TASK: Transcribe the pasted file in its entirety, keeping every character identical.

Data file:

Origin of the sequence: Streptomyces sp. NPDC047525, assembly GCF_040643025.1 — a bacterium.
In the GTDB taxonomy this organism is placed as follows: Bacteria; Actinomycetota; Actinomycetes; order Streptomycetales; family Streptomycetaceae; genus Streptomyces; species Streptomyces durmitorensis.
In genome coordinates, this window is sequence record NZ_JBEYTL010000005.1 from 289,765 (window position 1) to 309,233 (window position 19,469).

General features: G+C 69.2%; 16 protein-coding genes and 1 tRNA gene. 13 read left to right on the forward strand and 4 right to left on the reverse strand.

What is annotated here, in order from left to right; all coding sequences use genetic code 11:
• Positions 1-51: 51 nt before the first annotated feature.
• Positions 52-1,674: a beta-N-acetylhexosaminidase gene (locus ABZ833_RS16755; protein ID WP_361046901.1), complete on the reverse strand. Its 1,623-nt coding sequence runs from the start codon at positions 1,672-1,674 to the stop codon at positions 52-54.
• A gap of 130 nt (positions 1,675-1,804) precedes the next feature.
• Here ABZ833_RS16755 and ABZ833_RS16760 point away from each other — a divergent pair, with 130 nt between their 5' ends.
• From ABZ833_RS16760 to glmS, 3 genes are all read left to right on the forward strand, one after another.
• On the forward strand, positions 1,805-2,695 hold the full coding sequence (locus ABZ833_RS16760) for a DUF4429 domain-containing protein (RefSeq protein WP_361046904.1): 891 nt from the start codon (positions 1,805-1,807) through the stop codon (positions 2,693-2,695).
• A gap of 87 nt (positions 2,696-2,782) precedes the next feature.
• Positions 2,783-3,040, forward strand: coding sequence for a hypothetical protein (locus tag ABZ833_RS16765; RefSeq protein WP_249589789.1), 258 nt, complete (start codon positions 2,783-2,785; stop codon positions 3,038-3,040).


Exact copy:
Origin of the sequence: Streptomyces sp. NPDC047525, assembly GCF_040643025.1 — a bacterium.
In the GTDB taxonomy this organism is placed as follows: Bacteria; Actinomycetota; Actinomycetes; order Streptomycetales; family Streptomycetaceae; genus Streptomyces; species Streptomyces durmitorensis.
In genome coordinates, this window is sequence record NZ_JBEYTL010000005.1 from 289,765 (window position 1) to 309,233 (window position 19,469).

General features: G+C 69.2%; 16 protein-coding genes and 1 tRNA gene. 13 read left to right on the forward strand and 4 right to left on the reverse strand.

What is annotated here, in order from left to right; all coding sequences use genetic code 11:
• Positions 1-51: 51 nt before the first annotated feature.
• Positions 52-1,674: a beta-N-acetylhexosaminidase gene (locus ABZ833_RS16755; protein ID WP_361046901.1), complete on the reverse strand. Its 1,623-nt coding sequence runs from the start codon at positions 1,672-1,674 to the stop codon at positions 52-54.
• A gap of 130 nt (positions 1,675-1,804) precedes the next feature.
• Here ABZ833_RS16755 and ABZ833_RS16760 point away from each other — a divergent pair, with 130 nt between their 5' ends.
• From ABZ833_RS16760 to glmS, 3 genes are all read left to right on the forward strand, one after another.
• On the forward strand, positions 1,805-2,695 hold the full coding sequence (locus ABZ833_RS16760) for a DUF4429 domain-containing protein (RefSeq protein WP_361046904.1): 891 nt from the start codon (positions 1,805-1,807) through the stop codon (positions 2,693-2,695).
• A gap of 87 nt (positions 2,696-2,782) precedes the next feature.
• Positions 2,783-3,040, forward strand: coding sequence for a hypothetical protein (locus tag ABZ833_RS16765; RefSeq protein WP_249589789.1), 258 nt, complete (start codon positions 2,783-2,785; stop codon positions 3,038-3,040).